It’s interesting because he associates his father’s laughter at him with his duality: appearing innocent while being guilty of hiding his thievery (which he justifies as him picking up something meant for the garbage).
When the father speaks with the mother about missing cigars (as he pretends to be asleep, after stealing a cigar), Zeno recalls a scene where he hears it and says nothing:
My father began contemplating in a low voice:
“I really think I must be going mad. I am almost sure I left half a cigar lying on that chest half an hour ago, and now I can’t find it. I must be ill. I can’t remember anything.”
Only my mother’s fear of waking me prevented me from laughing. She answered in the same low tone of voice:
“But no one has been into this room since luncheon.”
I half opened my eyes and look at my mother. She had settled down again to her work, and she still had a smile on her face. She would surely not have smiled like that at my father’s fears if she believed he was really going mad. Her smile made such a deep impression on me that I immediately recognized it when I saw it one day long afterwards on my wife’s lips.
It’s as if the smile on his mother’s lips marked a secret that involved fooling the father (a Biblical theme, as well, with Rachel and Yitzchak, when Ya’akov poses as his brother). The laugh marks the guilty secret, the smile marks a joyful secret (a shared endeavor of tricking the father figure/authority).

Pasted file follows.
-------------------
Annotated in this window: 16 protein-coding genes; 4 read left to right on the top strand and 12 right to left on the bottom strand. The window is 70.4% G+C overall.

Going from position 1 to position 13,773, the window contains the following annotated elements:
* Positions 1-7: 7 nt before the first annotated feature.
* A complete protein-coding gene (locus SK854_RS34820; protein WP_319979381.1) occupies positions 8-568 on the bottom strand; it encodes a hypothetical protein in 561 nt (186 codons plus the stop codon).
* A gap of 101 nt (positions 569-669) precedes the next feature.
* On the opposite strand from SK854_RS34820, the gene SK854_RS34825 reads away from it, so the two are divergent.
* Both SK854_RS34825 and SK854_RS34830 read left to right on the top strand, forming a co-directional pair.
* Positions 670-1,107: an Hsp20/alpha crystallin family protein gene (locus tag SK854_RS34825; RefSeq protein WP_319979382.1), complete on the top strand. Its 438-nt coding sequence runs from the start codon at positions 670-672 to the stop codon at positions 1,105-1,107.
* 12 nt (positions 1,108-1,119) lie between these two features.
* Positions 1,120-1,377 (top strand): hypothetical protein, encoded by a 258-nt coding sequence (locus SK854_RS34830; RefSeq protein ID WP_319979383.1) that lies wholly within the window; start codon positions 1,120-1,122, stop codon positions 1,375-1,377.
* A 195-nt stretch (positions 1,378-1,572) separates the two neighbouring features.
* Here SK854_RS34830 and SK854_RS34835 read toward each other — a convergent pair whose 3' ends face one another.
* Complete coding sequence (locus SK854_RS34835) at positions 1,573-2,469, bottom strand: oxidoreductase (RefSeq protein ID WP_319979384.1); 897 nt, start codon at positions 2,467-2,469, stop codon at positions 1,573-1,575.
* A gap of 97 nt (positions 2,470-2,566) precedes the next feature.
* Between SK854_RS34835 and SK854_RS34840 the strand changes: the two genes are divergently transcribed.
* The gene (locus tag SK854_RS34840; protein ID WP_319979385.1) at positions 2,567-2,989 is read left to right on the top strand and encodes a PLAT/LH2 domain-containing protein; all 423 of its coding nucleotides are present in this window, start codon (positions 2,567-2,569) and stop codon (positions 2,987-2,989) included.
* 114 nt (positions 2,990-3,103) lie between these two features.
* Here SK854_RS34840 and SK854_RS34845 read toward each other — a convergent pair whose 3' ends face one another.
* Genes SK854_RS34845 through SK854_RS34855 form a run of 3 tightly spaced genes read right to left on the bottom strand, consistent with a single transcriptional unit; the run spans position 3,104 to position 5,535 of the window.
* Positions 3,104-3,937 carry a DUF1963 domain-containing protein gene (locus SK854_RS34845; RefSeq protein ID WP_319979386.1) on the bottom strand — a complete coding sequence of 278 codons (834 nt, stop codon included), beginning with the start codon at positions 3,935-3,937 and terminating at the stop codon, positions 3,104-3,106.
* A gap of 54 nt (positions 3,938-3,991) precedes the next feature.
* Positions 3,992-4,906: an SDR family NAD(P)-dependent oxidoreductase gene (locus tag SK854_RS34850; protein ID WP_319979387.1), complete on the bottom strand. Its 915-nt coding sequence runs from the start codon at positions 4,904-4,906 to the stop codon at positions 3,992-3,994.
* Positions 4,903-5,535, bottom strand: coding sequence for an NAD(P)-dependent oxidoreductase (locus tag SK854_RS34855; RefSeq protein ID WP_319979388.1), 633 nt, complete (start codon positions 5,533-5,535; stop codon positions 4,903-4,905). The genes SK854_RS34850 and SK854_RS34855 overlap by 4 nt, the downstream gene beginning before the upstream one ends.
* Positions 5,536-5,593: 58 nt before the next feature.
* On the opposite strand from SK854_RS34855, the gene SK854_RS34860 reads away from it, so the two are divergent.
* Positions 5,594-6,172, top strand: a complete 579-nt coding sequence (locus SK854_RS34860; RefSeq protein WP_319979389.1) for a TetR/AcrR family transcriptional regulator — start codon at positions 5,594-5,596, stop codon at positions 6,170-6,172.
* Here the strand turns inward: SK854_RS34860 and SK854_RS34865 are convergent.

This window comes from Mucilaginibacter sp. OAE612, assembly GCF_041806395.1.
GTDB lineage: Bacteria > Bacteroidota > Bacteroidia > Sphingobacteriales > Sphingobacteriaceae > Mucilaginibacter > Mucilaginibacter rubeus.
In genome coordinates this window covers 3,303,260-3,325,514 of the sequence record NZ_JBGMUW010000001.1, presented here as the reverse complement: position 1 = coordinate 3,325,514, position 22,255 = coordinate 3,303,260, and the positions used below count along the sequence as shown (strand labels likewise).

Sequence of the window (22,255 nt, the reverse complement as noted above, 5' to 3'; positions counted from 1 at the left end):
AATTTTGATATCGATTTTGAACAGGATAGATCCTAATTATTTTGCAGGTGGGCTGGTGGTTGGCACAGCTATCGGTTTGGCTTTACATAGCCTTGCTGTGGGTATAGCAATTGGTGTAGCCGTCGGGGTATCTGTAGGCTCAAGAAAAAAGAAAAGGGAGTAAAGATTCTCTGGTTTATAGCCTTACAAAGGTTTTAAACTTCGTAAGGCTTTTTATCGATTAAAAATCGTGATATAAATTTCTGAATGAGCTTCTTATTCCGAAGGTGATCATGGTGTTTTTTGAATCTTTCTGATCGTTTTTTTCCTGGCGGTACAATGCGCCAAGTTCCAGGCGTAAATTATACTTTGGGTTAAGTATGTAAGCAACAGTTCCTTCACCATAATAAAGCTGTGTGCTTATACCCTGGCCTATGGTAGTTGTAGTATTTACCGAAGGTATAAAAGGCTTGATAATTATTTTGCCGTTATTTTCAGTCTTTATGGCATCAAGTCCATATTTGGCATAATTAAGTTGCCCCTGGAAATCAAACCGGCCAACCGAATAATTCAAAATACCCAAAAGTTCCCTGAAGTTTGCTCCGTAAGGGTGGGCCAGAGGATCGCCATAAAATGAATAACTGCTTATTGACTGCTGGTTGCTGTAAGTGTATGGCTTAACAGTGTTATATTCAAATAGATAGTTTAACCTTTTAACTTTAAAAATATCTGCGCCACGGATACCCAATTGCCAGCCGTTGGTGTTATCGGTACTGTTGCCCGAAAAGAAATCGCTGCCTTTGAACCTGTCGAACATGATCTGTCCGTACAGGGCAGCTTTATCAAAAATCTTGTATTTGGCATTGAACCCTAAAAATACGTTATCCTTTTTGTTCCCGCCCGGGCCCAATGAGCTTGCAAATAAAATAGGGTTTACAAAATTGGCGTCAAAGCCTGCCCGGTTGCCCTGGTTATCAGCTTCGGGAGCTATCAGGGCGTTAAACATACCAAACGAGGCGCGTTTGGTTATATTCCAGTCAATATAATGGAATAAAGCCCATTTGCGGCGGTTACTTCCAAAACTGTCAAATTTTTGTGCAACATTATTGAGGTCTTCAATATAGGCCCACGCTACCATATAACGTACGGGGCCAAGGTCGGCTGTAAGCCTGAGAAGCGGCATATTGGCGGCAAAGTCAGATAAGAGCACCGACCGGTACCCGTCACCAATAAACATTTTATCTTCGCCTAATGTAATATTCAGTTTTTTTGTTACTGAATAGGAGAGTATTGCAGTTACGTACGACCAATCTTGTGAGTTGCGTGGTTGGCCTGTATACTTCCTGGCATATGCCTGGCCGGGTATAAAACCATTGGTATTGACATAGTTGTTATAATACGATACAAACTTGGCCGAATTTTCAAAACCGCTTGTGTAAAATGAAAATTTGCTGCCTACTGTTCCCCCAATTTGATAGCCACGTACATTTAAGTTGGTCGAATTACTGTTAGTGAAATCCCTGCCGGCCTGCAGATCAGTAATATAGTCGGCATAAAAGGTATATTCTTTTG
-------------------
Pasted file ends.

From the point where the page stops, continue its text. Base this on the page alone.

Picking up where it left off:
Following this, his guilty pleasure takes on great proportions:
I smoked continually, hidden in all sorts of secret places. I particularly remember one half-hour spent in a dark cellar, because I was terribly unwell afterwards. I was with two other boys…we had a great many cigarettes and we wanted to see who could smoke most in the shortest time. I won….I had to shut my eyes or I should have fainted on the spot. By degrees I recovered and boasted of my victory. (31)
Now that he is in his 50s, he looks back at the many years of compulsive smoking and wonders what this addiction suggests. Maybe his cigarette addiction prompted him to be a schlemiel:
While I sit here analyzing myself a sudden doubt assails me: did I really love cigarettes so much because I was able to throw all the responsibility for my own incompetence on them? Who knows whether, if I had given up smoking, I should really have become the strong perfect man I imagined? Perhaps it was this very doubt that bound me to my vice, because life is much pleasanter if one is able to believe in one’s own latent greatness. I only put forward as a possible explanation of my youthful weakness, but without any great conviction. (33)